Anonymous: boss of the Internet?
By Neale McDevitt
On January 19, the U.S. Department of Justice shut down MegaUpload, a popular file-sharing website, and indicted several people with a host of charges including conspiracy to commit racketeering and copyright infringement. The following day, chaos reigned on the Internet, with a number of large government and entertainment websites crippled through concerted distributed denial-of-service, or DDoS, an attack in which a targeted web server is flooded to the point of crashing. The Department of Justice, the FBI, Universal Music, the Recording Industry Association of America and the Motion Picture Association of America were just some of the organizations that saw their websites crash and go offline.
The perpetrators? A well-known, high-profile group of “hacktivists” known as Anonymous, or simply Anon. Originating in 2003, on a message board called 4chan as a group of mischief-making hackers, Anon became more political with a widely publicized protest against the Church of Scientology in 2008. Since then, the group has morphed into a collaborative, international entity that has played significant roles in the toppling of governments in Tunisia, Egypt and Libya.
In an effort to better understand Anonymous and its various activities, The Reporter spoke with Gabriella Coleman, McGill’s Wolfe Chair in Scientific and Technological Literacy, in the Dept. of Art History & Communication Studies. Newly arrived from New York University, Coleman is a leading authority on the anthropology of digital media, hackers and the law.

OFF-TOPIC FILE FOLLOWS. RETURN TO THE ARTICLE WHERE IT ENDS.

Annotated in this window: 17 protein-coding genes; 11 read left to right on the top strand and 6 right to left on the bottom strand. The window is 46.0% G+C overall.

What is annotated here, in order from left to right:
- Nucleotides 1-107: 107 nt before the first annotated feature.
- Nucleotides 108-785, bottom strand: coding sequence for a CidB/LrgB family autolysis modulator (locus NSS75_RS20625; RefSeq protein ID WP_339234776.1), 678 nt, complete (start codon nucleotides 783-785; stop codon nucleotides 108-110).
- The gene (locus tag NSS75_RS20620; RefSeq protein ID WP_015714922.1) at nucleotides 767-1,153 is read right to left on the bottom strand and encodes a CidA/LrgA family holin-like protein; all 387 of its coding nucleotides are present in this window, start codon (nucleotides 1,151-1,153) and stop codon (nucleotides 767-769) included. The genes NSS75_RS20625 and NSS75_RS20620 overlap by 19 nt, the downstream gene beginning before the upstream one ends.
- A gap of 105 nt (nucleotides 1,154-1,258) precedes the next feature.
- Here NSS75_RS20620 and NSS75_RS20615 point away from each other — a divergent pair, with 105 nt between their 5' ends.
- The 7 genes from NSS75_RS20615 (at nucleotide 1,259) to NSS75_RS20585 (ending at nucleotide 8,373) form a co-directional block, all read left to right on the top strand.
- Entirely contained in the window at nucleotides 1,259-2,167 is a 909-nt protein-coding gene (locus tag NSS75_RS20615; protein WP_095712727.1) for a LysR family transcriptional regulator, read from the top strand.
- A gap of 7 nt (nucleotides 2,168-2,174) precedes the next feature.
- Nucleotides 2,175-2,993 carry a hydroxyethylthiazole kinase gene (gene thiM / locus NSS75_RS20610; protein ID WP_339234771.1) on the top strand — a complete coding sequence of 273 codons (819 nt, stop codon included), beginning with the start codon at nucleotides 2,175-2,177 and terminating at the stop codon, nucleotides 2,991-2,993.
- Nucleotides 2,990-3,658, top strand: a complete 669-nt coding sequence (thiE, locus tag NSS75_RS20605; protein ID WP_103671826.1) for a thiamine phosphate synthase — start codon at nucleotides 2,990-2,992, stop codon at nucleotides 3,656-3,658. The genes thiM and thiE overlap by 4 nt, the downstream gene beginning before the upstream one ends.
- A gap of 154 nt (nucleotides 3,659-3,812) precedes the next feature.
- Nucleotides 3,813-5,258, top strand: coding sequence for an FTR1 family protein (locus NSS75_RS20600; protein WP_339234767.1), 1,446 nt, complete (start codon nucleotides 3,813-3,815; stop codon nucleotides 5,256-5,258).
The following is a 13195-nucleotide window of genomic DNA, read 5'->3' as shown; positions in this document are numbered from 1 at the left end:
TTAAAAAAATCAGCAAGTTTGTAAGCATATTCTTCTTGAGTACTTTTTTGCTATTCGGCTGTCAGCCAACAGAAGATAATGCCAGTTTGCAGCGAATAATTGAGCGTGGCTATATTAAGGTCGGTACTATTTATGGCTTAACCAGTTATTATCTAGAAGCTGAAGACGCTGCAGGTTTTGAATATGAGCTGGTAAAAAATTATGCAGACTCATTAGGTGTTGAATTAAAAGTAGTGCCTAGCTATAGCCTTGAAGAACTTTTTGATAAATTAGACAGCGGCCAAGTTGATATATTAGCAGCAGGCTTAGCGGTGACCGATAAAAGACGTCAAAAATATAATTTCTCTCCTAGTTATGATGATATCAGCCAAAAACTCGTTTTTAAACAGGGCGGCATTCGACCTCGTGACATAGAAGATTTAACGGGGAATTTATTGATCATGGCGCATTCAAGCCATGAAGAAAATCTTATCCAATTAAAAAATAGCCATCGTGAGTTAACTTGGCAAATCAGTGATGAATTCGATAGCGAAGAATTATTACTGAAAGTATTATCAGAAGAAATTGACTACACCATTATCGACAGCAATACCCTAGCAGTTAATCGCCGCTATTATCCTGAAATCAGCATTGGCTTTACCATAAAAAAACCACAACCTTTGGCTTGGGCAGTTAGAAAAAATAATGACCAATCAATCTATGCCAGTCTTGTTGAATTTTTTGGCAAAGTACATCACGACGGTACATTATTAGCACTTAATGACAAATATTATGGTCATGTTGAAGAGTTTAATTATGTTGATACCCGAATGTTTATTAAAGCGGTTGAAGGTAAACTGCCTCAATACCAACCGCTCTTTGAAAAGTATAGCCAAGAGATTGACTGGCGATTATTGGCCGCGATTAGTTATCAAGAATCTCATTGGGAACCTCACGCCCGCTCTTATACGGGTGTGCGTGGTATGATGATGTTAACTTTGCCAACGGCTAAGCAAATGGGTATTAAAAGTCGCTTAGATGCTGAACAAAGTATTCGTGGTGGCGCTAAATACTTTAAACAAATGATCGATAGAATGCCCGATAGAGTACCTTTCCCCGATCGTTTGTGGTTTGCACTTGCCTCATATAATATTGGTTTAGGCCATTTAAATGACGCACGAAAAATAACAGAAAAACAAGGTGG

Were you surprised by the extent of Anon’s activity last week?
There had been a definite lull in their activities of late and then, just like that, they took down more websites than ever before. I always said it was possible, but I didn’t know to what extent. The FBI, the Dept. of Justice, Universal Music – they really made people take notice.
How do they plan and carry out these operations?
Anonymous is made up of different nodes, often unrelated to one another. A node will decide a course of action, usually through consensus, and then they publicize it. They go to message boards and start a thread and say “everyone come to such and such channel” and start tweeting it and someone will make a video and posters.
They rally people to join in?
That’s right. There’s this smaller group of Anons who are always there, and then there are thousands of people who come to the shores at the right moment. Anon will provide this “infantry” with the technological tools and the structure to help with the DDoSing. But they can’t control whether these hordes of these so-called Internet geeks are willing to jump on board.
They can still take down a lot of sites without these people, but there is something quite dramatic about having 2,000, 3,000 and 4,000 people on one Internet relay chat channel and then the mega-thousands of people on Twitter also providing support. It provides a sense of critical mass.
What impact do they have?
They have a certain type of power to convey messages – which has a significant impact, especially with things like SOPA [Stop Online Piracy Act is a United States bill to expand the ability of U.S. law enforcement to fight online trafficking in copyrighted intellectual property and counterfeit goods.] President Obama didn’t sign it in part due in large part to public outcry, so they do have some influence there.